A rapt and lovely seasonal pilgrimage, perfectly attuned, through Ackerman’s (Deep Play, 1999, etc.) home garden to points beyond.
Time pools as Ackerman takes readers through the gardens around her home in Ithaca, New York. She enjoys simply hanging out, is highly distractible, spontaneously journeys off to big thoughts—beauty, mortality, fear—as she deadheads the asters, and like a Romantic garden, she comes with lots of surprises. She is highly observant (“There’s a cricket head lying on the flagstone, probably left by a toad”) and seems to know the life story and cultural history behind every plant in her landscape, redbud to leucothoe to her legions of roses. The outdoors feeds her—“Wonder is a bulky emotion; when it fills the heart and mind there’s little room for anything else. We need the intimate truths of daylight and deer”—and has very much filled her mind with wondrous imagery: hummingbird nests of lichen and spider silk, roses that break their necks in a blooming fury, “apple trees ripe as a gin mill.” Ackerman likes to reveal nature’s intricate machinery: How does a bird know which one has been fed in a nest full of gaping mouths? Why is that cardinal shivering in June? This she balances with all the mystery that remains in the garden, in particular the workings of fate, as when she is bitten hard by the disappearance of a wren family after their birdhouse took a fall. Each season brings its stamp, but spring has got Ackerman in her pocket—“the air tastes tinny and sweet”—and, good Northeasterner that she is, she measures its progress against the buffetings of winter as if holding on for dear life: “Spring travels north at about thirteen miles a day, which is 47.6 feet per minute. I start looking for subtle clues and signs.”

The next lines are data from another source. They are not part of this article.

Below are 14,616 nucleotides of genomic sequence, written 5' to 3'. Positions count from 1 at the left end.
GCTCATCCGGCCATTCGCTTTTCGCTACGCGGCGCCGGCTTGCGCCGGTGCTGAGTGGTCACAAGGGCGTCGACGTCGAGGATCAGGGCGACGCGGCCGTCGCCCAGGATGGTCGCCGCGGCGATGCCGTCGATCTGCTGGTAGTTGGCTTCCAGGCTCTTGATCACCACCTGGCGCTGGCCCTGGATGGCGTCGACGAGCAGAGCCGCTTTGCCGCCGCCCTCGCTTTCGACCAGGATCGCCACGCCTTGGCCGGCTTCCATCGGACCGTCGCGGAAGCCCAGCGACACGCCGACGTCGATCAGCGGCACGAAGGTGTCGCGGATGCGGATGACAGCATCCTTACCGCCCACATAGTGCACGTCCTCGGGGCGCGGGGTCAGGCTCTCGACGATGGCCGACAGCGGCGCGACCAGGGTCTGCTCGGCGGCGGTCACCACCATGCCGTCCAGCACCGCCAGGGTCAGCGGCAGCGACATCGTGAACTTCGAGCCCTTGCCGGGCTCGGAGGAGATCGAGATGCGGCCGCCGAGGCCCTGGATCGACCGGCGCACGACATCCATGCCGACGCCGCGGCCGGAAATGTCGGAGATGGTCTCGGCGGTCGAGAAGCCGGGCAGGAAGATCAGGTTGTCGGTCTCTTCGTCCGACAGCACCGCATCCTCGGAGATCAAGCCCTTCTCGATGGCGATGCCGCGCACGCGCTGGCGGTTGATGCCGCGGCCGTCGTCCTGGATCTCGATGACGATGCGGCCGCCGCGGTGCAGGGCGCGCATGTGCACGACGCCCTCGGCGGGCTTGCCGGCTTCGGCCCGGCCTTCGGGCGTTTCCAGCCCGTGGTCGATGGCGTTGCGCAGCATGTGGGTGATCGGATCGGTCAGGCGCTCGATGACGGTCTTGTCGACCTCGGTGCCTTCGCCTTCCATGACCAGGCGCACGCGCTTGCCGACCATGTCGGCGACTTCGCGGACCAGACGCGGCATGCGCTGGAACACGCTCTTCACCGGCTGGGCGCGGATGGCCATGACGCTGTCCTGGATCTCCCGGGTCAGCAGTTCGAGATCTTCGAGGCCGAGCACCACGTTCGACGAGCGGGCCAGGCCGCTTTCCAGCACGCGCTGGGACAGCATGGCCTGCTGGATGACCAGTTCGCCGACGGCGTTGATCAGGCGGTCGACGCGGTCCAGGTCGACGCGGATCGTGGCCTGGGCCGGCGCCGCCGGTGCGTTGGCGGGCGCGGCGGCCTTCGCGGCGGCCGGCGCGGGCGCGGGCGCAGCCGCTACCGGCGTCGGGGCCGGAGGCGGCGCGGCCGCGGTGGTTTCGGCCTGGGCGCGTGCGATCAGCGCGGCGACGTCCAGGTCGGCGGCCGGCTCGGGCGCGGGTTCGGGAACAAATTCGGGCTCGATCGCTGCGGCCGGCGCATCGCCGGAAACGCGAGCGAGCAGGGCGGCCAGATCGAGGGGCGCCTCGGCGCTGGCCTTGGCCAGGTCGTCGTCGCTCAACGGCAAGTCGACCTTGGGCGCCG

Like Pan, Ackerman is an unpredictable sensualist in the garden, and one with lots of facts. A more gladdening companion would be hard to imagine.